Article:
And with 25 minutes to go Malakai Fekitoa was yellow-carded for a high tackle on Simon Zebo. It met the threshold for red according to the post-match judicial review and not only were Ireland denied the chance to play against 14 men, Fekitoa came back after his 10 minutes in the bin to score another try and push the All Blacks to an unassailable 21-9 lead.

When the game ended, no one in Ireland felt that what they had seen was the All Blacks treat them with respect. There was only a sense of aggrievement, reflected in the way RTE broadcaster Clare McNamara questioned All Blacks coach Steve Hansen immediately after the game.

She asked him three times about the way the All Blacks had been tackling and whether he was concerned by it. Hansen was less than impressed: “I’m not sure where you’re going with this, do you want me to tell you we’re a dirty side or something? Is that what you’re saying?”. When McNamara said no, Hansen said: “Well, do you want to talk about something else now?”.

But Hansen’s prickliness was driven by his concern that his team had indeed been gripped by rage when he had been looking for discipline and control. “That game in Dublin was simply a reaction to Chicago,” says Wayne Smith, the All Blacks defence coach that day in Dublin.

“We had just set a world record of 18 test wins in a row and there was absolutely no doubt that in Chicago there wasn’t the same intensity in the build-up. We took our eye off the ball a wee bit and it hurt and if you look back now, we could have set the winning streak at 23 or 24 if we had won that game.

“But we didn’t and so that Dublin test there was a heightened sense of revenge. I think we made 283 tackles and that is the most I’ve ever been involved with and they were brutal.”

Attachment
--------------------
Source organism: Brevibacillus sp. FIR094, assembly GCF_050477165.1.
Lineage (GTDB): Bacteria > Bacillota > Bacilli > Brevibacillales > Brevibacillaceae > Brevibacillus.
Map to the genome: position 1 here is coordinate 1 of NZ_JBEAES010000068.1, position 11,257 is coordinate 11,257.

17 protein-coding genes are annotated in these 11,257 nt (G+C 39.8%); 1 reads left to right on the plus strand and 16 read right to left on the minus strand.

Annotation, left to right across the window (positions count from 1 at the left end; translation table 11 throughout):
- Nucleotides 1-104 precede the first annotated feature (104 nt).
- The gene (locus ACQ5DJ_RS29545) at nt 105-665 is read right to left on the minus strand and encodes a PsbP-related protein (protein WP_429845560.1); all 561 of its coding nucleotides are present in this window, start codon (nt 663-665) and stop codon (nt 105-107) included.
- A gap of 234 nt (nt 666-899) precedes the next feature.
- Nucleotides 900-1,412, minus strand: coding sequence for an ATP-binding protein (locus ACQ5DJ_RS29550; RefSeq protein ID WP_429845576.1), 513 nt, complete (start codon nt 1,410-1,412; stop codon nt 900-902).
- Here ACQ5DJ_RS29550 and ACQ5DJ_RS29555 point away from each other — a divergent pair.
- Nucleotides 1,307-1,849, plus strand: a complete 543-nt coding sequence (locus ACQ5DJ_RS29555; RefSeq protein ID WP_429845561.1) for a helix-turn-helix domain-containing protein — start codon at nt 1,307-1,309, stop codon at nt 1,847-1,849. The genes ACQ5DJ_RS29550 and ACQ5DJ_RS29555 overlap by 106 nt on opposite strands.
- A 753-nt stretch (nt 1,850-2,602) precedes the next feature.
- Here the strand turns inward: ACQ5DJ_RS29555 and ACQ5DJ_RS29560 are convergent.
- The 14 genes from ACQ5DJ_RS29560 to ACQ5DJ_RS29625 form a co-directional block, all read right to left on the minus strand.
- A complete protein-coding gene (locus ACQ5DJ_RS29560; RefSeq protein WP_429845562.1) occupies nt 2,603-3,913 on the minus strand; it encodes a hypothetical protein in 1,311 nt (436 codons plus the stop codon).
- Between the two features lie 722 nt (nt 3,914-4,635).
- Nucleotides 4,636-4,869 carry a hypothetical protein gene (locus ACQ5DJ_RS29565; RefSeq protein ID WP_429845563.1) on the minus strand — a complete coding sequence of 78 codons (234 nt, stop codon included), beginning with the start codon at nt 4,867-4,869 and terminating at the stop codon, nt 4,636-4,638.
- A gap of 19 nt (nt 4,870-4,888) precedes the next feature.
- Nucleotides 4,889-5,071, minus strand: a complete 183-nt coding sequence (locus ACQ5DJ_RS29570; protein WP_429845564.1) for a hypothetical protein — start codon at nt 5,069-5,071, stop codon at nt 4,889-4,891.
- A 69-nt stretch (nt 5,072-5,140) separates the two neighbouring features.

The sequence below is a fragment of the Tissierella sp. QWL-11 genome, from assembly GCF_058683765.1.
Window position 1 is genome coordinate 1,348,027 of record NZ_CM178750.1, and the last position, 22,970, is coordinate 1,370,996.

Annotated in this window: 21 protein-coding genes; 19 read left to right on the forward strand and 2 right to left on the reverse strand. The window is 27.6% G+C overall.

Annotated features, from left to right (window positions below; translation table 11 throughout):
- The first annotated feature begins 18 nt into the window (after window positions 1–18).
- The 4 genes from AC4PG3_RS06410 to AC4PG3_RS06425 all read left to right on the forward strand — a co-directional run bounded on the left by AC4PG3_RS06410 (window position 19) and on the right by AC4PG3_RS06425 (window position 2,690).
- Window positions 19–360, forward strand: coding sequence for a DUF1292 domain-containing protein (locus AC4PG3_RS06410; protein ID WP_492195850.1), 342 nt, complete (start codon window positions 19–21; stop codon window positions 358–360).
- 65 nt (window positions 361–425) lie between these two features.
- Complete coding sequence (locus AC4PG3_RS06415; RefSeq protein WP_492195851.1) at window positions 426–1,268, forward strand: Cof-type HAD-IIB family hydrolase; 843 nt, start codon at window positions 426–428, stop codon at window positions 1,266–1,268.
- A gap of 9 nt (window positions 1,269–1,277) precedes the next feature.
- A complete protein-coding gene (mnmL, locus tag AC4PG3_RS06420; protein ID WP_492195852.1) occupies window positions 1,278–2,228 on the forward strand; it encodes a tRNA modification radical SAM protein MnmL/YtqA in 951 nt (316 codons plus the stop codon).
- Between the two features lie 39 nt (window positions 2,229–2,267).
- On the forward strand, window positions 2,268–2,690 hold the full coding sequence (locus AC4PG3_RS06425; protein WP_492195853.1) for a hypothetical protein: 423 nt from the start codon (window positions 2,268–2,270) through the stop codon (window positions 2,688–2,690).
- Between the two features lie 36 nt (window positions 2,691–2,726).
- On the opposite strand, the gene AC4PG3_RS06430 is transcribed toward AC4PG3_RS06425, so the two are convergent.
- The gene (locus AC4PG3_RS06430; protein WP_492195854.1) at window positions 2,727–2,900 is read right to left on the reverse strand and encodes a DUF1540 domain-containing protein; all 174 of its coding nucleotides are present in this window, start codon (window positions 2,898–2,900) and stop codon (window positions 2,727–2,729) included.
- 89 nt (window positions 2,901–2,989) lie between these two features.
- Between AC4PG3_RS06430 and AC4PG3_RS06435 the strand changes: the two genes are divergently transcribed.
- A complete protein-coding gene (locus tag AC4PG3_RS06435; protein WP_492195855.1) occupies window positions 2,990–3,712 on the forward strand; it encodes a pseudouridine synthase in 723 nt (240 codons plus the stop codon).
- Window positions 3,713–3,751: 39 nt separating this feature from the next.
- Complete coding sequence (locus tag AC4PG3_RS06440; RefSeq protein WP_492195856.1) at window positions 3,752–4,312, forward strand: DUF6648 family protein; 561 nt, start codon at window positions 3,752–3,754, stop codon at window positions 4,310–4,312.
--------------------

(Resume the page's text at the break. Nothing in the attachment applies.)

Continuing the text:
Malakai Fekitoa scored the All Blacks’ third try against Ireland in their 2016 fixture in Dublin. (Photo by Mike Hewitt/Getty Images)

It was a view shared by Cane, who a couple of months later would say: “We went out there and really tried to bash them and we ended up making so many tackles and played the game that way. It was a gutsy win.

“What I learned from that is we don’t want to go out there and bash them. Use our skillset, some of our game management things we learned and play smart as well as physical.”

It may have been rage, but it was anger driven by respect and while it may not console the Irish, they should at least realise that the All Blacks don’t feel the need to play with that sort of ferocity against the likes of Australia and Wales.

Two years later, the All Blacks were back in Dublin and hopeful that they would be able to show they had learned the art of being physical while not at the expense of their creativity.

In trying to strike that balance, they failed to find enough of either quality and lost 16-9 – a defeat that amplified their respect for Ireland. That game hurt them more than any other defeat in Hansen’s coaching era which spanned from 2012 to 2019.